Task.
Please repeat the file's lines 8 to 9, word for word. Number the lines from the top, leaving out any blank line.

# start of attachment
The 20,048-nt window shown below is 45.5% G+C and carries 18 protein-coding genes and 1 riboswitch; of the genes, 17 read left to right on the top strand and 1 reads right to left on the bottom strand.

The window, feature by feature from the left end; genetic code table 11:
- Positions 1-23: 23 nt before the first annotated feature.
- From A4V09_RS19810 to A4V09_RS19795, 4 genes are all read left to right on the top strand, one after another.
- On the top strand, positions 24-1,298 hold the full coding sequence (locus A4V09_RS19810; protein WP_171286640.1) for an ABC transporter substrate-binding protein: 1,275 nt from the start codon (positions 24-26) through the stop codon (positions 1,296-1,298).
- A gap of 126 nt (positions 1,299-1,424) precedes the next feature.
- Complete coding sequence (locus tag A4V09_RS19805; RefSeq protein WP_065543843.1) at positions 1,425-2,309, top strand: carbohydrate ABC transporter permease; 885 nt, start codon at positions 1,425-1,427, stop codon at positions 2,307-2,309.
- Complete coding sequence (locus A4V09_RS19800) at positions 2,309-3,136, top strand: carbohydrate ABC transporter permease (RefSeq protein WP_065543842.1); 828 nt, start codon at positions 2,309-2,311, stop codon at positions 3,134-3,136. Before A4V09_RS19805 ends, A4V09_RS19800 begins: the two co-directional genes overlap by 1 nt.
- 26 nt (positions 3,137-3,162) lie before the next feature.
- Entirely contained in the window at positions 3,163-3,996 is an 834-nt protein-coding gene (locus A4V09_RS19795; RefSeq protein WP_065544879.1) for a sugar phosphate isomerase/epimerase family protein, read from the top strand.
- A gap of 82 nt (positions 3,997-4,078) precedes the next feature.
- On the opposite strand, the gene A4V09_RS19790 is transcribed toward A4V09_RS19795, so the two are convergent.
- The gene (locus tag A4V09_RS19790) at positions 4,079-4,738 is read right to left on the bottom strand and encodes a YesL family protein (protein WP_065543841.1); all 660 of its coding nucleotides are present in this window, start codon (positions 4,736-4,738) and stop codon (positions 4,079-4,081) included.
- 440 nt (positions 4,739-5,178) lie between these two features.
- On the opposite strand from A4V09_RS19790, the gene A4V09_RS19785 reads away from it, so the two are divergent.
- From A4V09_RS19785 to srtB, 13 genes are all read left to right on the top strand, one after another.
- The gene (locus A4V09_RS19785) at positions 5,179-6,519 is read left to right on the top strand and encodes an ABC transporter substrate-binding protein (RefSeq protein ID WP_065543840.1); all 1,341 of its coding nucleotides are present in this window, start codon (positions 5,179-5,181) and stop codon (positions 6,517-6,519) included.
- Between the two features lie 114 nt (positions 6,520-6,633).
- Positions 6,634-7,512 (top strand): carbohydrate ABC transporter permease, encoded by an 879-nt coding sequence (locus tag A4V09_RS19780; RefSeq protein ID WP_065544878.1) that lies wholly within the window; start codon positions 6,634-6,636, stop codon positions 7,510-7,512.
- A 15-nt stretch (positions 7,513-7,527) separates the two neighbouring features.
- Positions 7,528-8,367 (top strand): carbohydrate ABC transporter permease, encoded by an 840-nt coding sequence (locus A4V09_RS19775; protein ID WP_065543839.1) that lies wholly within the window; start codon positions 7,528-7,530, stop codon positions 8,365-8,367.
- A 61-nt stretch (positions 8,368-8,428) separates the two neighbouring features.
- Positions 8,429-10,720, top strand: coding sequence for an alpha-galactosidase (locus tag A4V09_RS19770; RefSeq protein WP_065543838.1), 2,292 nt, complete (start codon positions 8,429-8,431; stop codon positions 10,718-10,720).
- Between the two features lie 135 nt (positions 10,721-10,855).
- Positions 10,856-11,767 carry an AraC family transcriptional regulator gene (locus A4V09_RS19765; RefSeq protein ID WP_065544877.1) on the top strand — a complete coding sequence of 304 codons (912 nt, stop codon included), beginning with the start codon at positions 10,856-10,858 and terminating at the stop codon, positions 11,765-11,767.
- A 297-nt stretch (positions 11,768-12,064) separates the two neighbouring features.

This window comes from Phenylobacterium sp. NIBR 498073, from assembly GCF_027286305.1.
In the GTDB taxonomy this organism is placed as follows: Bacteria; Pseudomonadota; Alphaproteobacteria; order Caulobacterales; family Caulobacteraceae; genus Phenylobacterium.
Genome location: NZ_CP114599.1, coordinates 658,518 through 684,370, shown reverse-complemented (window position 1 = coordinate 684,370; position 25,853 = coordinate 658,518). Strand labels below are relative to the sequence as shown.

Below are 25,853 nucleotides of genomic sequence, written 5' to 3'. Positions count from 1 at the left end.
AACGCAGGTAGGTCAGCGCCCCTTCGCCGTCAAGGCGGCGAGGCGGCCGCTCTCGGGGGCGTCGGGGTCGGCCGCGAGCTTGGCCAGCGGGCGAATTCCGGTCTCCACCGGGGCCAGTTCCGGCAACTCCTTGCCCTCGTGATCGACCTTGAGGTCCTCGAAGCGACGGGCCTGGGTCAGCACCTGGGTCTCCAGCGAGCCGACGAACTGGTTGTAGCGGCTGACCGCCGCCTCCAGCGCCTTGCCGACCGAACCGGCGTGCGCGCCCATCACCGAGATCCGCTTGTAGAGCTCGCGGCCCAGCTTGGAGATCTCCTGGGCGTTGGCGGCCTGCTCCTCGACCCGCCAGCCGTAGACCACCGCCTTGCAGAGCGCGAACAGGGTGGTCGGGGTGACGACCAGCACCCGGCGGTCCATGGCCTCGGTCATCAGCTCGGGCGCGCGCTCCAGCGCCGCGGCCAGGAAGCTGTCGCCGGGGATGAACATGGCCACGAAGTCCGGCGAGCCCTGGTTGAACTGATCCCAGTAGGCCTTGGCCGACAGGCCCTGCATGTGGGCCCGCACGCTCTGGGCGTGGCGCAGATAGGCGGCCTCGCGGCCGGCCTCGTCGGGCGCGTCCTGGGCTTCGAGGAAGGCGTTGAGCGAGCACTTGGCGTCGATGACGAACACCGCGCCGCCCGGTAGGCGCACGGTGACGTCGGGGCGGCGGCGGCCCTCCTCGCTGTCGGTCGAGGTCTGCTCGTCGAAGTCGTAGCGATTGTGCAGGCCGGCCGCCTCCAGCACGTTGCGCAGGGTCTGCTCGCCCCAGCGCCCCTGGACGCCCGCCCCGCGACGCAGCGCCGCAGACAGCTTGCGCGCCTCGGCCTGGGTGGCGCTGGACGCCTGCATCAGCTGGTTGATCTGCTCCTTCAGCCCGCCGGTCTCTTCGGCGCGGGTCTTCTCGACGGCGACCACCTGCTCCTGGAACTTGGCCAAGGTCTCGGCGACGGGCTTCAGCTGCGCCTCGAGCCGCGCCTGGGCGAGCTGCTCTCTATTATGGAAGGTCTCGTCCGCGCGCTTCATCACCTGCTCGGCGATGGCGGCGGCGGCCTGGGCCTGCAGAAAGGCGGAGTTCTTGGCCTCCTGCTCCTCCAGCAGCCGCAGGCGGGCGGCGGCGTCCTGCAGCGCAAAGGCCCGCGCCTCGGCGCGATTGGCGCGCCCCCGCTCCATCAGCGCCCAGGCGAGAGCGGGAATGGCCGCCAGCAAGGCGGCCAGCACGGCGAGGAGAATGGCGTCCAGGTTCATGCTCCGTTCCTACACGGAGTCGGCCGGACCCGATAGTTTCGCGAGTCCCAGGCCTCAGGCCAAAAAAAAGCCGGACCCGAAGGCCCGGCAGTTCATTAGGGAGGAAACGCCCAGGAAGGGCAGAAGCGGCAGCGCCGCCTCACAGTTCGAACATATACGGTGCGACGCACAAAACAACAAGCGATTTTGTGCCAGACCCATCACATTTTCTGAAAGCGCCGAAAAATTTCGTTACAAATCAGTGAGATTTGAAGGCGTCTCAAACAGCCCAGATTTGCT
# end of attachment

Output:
- Complete coding sequence (locus A4V09_RS19800) at positions 2,309-3,136, top strand: carbohydrate ABC transporter permease (RefSeq protein WP_065543842.1); 828 nt, start codon at positions 2,309-2,311, stop codon at positions 3,134-3,136. Before A4V09_RS19805 ends, A4V09_RS19800 begins: the two co-directional genes overlap by 1 nt.
- 26 nt (positions 3,137-3,162) lie before the next feature.